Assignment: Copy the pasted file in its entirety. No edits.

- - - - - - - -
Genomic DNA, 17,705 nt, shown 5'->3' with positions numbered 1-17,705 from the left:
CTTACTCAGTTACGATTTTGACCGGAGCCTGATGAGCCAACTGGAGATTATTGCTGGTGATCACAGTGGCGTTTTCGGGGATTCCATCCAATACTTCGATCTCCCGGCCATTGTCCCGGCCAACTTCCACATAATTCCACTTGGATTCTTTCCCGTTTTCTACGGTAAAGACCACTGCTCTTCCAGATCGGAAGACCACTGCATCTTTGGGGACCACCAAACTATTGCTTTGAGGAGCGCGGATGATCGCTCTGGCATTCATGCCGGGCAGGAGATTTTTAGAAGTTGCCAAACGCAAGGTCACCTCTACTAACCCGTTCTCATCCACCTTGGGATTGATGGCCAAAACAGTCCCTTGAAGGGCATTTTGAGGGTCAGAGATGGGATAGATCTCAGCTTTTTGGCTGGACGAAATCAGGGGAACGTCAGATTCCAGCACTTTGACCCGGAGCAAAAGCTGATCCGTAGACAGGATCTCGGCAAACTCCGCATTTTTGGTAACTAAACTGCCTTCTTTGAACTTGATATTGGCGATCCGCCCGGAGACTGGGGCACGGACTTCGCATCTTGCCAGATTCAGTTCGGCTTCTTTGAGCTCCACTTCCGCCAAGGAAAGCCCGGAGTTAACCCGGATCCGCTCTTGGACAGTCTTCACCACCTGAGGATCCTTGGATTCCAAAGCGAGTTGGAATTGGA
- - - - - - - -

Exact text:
Genomic DNA, 17,705 nt, shown 5'->3' with positions numbered 1-17,705 from the left:
CTTACTCAGTTACGATTTTGACCGGAGCCTGATGAGCCAACTGGAGATTATTGCTGGTGATCACAGTGGCGTTTTCGGGGATTCCATCCAATACTTCGATCTCCCGGCCATTGTCCCGGCCAACTTCCACATAATTCCACTTGGATTCTTTCCCGTTTTCTACGGTAAAGACCACTGCTCTTCCAGATCGGAAGACCACTGCATCTTTGGGGACCACCAAACTATTGCTTTGAGGAGCGCGGATGATCGCTCTGGCATTCATGCCGGGCAGGAGATTTTTAGAAGTTGCCAAACGCAAGGTCACCTCTACTAACCCGTTCTCATCCACCTTGGGATTGATGGCCAAAACAGTCCCTTGAAGGGCATTTTGAGGGTCAGAGATGGGATAGATCTCAGCTTTTTGGCTGGACGAAATCAGGGGAACGTCAGATTCCAGCACTTTGACCCGGAGCAAAAGCTGATCCGTAGACAGGATCTCGGCAAACTCCGCATTTTTGGTAACTAAACTGCCTTCTTTGAACTTGATATTGGCGATCCGCCCGGAGACTGGGGCACGGACTTCGCATCTTGCCAGATTCAGTTCGGCTTCTTTGAGCTCCACTTCCGCCAAGGAAAGCCCGGAGTTAACCCGGATCCGCTCTTGGACAGTCTTCACCACCTGAGGATCCTTGGATTCCAAAGCGAGTTGGAATTGGA